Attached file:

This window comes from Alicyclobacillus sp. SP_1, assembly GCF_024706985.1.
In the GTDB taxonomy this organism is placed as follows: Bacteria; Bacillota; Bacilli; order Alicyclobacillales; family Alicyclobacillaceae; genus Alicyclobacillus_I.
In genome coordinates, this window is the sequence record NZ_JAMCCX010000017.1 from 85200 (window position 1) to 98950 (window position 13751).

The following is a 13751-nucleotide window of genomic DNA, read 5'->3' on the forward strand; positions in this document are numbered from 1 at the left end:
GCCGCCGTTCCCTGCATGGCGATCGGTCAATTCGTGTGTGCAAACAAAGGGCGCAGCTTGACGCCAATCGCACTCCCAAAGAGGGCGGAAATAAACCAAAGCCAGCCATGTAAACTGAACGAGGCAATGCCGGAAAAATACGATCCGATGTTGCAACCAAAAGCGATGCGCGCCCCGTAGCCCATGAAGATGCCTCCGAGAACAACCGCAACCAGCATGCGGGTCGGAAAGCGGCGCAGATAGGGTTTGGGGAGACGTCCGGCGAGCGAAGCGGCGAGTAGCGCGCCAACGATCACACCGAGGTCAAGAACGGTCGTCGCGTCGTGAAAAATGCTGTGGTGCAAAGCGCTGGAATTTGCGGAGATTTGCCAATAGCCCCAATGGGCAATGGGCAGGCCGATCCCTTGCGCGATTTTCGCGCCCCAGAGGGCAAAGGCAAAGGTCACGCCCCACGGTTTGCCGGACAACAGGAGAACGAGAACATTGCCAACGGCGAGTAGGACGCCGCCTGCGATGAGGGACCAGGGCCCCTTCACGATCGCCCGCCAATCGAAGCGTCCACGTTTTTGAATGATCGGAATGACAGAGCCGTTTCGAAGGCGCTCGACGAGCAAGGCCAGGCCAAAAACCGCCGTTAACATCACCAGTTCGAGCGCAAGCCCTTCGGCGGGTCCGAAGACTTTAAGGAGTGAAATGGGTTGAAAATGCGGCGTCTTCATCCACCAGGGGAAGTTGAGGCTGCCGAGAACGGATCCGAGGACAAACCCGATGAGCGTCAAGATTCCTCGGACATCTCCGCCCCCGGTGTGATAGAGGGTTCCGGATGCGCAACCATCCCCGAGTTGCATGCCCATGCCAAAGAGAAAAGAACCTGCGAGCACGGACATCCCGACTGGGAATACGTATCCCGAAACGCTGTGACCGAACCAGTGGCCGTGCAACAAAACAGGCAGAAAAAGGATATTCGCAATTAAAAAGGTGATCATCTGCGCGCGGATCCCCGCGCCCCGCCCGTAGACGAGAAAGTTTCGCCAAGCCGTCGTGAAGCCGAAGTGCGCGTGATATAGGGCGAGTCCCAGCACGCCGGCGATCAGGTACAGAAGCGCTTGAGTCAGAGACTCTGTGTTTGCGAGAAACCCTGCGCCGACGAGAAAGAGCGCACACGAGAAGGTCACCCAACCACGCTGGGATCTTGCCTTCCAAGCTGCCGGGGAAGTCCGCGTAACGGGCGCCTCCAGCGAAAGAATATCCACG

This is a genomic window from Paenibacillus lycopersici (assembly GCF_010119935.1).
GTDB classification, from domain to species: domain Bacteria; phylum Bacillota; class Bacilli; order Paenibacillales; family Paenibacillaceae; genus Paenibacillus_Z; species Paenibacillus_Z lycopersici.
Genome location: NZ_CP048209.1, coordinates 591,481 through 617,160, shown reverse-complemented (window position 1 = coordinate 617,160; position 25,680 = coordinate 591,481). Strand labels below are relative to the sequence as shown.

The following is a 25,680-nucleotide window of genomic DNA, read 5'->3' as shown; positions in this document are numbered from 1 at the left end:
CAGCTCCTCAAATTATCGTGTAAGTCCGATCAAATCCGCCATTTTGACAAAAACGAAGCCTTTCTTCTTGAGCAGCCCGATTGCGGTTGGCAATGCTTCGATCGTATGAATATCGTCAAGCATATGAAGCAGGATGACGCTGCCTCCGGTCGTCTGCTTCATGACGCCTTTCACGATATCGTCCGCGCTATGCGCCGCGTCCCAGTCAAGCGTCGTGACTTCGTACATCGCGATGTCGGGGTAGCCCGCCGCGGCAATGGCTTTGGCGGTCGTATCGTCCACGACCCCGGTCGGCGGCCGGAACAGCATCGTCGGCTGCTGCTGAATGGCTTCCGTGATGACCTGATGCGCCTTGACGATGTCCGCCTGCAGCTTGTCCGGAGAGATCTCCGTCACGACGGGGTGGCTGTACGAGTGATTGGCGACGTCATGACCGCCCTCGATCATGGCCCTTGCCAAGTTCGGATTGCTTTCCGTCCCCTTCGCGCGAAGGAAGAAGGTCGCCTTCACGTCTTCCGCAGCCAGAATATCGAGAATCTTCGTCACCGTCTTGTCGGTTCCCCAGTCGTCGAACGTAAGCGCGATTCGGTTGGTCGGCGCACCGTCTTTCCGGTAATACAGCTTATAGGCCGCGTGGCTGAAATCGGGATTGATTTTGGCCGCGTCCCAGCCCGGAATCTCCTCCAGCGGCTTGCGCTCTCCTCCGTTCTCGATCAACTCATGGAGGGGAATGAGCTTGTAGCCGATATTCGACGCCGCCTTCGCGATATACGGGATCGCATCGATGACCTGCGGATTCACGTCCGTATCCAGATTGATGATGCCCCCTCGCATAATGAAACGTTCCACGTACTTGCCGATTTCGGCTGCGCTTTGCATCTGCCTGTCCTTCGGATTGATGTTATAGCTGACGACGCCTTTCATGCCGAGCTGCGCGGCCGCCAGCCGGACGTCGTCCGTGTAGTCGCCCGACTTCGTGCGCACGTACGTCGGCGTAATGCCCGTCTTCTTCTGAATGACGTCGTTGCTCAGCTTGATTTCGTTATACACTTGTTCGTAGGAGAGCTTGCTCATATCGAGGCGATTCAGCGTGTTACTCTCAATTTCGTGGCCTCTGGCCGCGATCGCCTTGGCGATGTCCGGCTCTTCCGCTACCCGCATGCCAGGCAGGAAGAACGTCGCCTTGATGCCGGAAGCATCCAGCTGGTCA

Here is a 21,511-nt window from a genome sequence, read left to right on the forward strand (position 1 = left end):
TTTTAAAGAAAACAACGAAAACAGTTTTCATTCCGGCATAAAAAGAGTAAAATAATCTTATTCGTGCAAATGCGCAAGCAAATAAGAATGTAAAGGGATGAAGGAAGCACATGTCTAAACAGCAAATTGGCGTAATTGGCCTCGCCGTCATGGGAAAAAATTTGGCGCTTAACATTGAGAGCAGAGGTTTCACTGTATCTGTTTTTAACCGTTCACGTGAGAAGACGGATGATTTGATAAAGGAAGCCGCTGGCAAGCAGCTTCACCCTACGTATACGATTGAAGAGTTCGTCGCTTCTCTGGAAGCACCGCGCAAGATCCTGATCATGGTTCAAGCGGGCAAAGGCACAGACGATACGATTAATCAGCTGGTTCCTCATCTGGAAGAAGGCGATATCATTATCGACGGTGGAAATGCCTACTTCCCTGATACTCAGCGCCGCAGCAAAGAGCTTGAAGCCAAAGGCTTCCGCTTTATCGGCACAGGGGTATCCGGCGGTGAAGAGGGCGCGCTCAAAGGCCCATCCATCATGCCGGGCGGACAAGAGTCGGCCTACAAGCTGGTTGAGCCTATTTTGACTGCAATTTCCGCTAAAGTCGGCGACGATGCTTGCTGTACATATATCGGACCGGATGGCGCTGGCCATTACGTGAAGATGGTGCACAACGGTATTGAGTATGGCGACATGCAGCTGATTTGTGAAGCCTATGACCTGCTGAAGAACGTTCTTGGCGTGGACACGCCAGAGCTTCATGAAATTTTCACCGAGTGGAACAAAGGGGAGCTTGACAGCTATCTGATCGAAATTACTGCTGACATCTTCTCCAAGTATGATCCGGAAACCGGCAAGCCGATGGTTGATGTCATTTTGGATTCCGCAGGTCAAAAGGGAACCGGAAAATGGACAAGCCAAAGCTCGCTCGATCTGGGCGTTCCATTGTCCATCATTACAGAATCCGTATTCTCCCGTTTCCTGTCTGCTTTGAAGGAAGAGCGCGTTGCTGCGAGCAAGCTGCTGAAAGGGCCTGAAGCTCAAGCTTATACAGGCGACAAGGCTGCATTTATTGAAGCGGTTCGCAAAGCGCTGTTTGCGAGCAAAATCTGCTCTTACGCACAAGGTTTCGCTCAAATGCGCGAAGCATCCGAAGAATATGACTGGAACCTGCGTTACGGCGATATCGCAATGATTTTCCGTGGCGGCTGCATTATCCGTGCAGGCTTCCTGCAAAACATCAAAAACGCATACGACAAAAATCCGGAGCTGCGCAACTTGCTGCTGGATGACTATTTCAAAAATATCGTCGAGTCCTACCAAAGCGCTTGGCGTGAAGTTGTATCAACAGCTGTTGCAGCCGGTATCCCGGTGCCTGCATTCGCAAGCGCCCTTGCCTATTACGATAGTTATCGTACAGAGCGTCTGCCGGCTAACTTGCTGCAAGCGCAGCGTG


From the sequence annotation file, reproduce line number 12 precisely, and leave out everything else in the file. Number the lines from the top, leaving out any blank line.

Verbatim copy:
TTTTAAAGAAAACAACGAAAACAGTTTTCATTCCGGCATAAAAAGAGTAAAATAATCTTATTCGTGCAAATGCGCAAGCAAATAAGAATGTAAAGGGATGAAGGAAGCACATGTCTAAACAGCAAATTGGCGTAATTGGCCTCGCCGTCATGGGAAAAAATTTGGCGCTTAACATTGAGAGCAGAGGTTTCACTGTATCTGTTTTTAACCGTTCACGTGAGAAGACGGATGATTTGATAAAGGAAGCCGCTGGCAAGCAGCTTCACCCTACGTATACGATTGAAGAGTTCGTCGCTTCTCTGGAAGCACCGCGCAAGATCCTGATCATGGTTCAAGCGGGCAAAGGCACAGACGATACGATTAATCAGCTGGTTCCTCATCTGGAAGAAGGCGATATCATTATCGACGGTGGAAATGCCTACTTCCCTGATACTCAGCGCCGCAGCAAAGAGCTTGAAGCCAAAGGCTTCCGCTTTATCGGCACAGGGGTATCCGGCGGTGAAGAGGGCGCGCTCAAAGGCCCATCCATCATGCCGGGCGGACAAGAGTCGGCCTACAAGCTGGTTGAGCCTATTTTGACTGCAATTTCCGCTAAAGTCGGCGACGATGCTTGCTGTACATATATCGGACCGGATGGCGCTGGCCATTACGTGAAGATGGTGCACAACGGTATTGAGTATGGCGACATGCAGCTGATTTGTGAAGCCTATGACCTGCTGAAGAACGTTCTTGGCGTGGACACGCCAGAGCTTCATGAAATTTTCACCGAGTGGAACAAAGGGGAGCTTGACAGCTATCTGATCGAAATTACTGCTGACATCTTCTCCAAGTATGATCCGGAAACCGGCAAGCCGATGGTTGATGTCATTTTGGATTCCGCAGGTCAAAAGGGAACCGGAAAATGGACAAGCCAAAGCTCGCTCGATCTGGGCGTTCCATTGTCCATCATTACAGAATCCGTATTCTCCCGTTTCCTGTCTGCTTTGAAGGAAGAGCGCGTTGCTGCGAGCAAGCTGCTGAAAGGGCCTGAAGCTCAAGCTTATACAGGCGACAAGGCTGCATTTATTGAAGCGGTTCGCAAAGCGCTGTTTGCGAGCAAAATCTGCTCTTACGCACAAGGTTTCGCTCAAATGCGCGAAGCATCCGAAGAATATGACTGGAACCTGCGTTACGGCGATATCGCAATGATTTTCCGTGGCGGCTGCATTATCCGTGCAGGCTTCCTGCAAAACATCAAAAACGCATACGACAAAAATCCGGAGCTGCGCAACTTGCTGCTGGATGACTATTTCAAAAATATCGTCGAGTCCTACCAAAGCGCTTGGCGTGAAGTTGTATCAACAGCTGTTGCAGCCGGTATCCCGGTGCCTGCATTCGCAAGCGCCCTTGCCTATTACGATAGTTATCGTACAGAGCGTCTGCCGGCTAACTTGCTGCAAGCGCAGCGTG